But, then Jesus doesn’t stop…he keeps on speaking and quotes a proverb, “doctor, heal yourself”.  Jesus had probably also heard that folks in his hometown had some criticisms…had some things to say about Jesus.  They also had heard about the miracles that Jesus did in Capernaum and wanted to be “wowed” as well with some miracles.  Yet, Jesus is saying, you who criticize, start with yourself first…ask yourself the questions about your motives, your agenda…don’t look to blame others, but ask yourself how can I be cured, healed.  Miracles can only happen if people are willing to own their own predicament and want to change themselves first.  

I’ve often heard, and have said this myself, in couple’s counseling, especially when folks are thinking about getting married, that you can’t enter into a relationship and try to change that person.  You can’t be concerned about winning an argument or being right, you have to focus on working together and mutual understanding and humility in order to move forward.  

That’s true in every relationship, especially in a church, family, friendship, and neighborhood.  

I believe that Jesus is communicating something good for his hearers that day, develop personal and corporate agency.  When I say “agency”, I mean the ability to have responsibility and awareness of your abilities and confidence to be the person you’ve always wanted to be deep down, the person God created you to be.  I also found this quote on agency:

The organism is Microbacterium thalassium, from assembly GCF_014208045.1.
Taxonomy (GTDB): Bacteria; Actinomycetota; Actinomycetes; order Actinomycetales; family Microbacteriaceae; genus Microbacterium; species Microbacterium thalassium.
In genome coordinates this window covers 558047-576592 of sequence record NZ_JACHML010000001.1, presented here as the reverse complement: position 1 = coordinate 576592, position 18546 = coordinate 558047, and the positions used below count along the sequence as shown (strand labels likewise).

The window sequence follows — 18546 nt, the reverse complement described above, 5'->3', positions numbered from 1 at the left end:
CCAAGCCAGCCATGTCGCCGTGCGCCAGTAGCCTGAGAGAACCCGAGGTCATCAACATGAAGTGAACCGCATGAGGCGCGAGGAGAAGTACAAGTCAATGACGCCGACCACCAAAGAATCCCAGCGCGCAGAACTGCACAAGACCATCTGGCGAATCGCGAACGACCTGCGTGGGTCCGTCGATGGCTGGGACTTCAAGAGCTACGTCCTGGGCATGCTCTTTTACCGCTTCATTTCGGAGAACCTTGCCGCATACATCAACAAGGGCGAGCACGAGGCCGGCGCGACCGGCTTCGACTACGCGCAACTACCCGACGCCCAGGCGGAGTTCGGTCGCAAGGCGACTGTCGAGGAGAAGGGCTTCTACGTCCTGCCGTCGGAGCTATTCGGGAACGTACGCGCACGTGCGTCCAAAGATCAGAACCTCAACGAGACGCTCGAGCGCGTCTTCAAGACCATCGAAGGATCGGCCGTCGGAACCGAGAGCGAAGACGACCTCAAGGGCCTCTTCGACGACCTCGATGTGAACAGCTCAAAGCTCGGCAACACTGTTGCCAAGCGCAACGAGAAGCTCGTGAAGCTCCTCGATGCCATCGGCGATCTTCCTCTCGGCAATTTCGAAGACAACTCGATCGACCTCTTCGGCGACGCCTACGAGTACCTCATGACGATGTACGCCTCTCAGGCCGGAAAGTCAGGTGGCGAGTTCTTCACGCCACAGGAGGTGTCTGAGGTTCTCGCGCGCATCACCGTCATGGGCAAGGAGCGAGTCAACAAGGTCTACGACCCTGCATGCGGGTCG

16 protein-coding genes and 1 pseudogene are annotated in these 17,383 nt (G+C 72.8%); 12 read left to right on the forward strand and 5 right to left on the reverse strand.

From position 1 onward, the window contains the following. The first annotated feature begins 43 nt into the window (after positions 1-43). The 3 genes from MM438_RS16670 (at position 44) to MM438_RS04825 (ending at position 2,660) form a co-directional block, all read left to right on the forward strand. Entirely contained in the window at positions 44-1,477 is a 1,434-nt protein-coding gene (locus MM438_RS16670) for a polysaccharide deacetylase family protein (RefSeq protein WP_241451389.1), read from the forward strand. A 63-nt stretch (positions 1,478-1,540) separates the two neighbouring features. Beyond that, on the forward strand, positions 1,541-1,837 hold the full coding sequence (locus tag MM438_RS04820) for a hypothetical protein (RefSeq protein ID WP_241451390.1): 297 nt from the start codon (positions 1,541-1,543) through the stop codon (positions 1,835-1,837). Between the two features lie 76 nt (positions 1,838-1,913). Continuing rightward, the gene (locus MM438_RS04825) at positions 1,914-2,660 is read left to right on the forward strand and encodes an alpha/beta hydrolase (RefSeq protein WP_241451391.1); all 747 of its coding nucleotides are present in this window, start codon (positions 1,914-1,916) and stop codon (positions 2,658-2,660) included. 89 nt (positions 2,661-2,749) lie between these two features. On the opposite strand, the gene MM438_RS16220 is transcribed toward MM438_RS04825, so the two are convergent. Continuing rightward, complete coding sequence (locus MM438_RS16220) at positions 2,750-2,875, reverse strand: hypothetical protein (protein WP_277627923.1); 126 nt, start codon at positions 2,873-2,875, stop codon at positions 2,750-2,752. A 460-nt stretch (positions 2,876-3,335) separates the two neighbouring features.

In social science, agency is the capacity of individuals to act independently and to make their own free choices. 

Jesus doesn’t end there either, he keeps on stirring the point.  He quotes a time in Israel’s history when there was a great famine that lasted for three years.  Israel suffered greatly.  Jesus references this to the hardness of the hearts of the people of Israel.  They were stuck in their ways of doing things, in their pride and habits.  When God raised up prophets from them, they didn’t listen and Jesus even says that a prophet in his own hometown isn’t heeded or listened to. 

So, what does God do?  God simply goes outside of Israel and continues God’s work.  God blesses and works through a Syrian and a widow…a foreigner and someone who didn’t have a spouse.  God wants to find persons willing to step into growth, into their own agency.  

Hearing this reminds me of a book I’ve read:  Leadership and the New Science by Dr. Margaret Wheatley.  It’s a classic organizational book using Quantum physics as a science that informs organizational behavior.  In the opening it talks about the movement of atoms, neutrons, etc.  They are all chaotic, yet there is a sense of order and movement…relationship if you will.  You can’t stop them from being in relationship and creating something.  The author describes it as being like a river.  It starts with a drop, then a stream, then a river and even an ocean.  When the water flows, over time it shapes and reshapes things, but it continues to flow and create something.  You can put up a roadblock, try to cut it off, but you can’t.  Something is formed and reformed.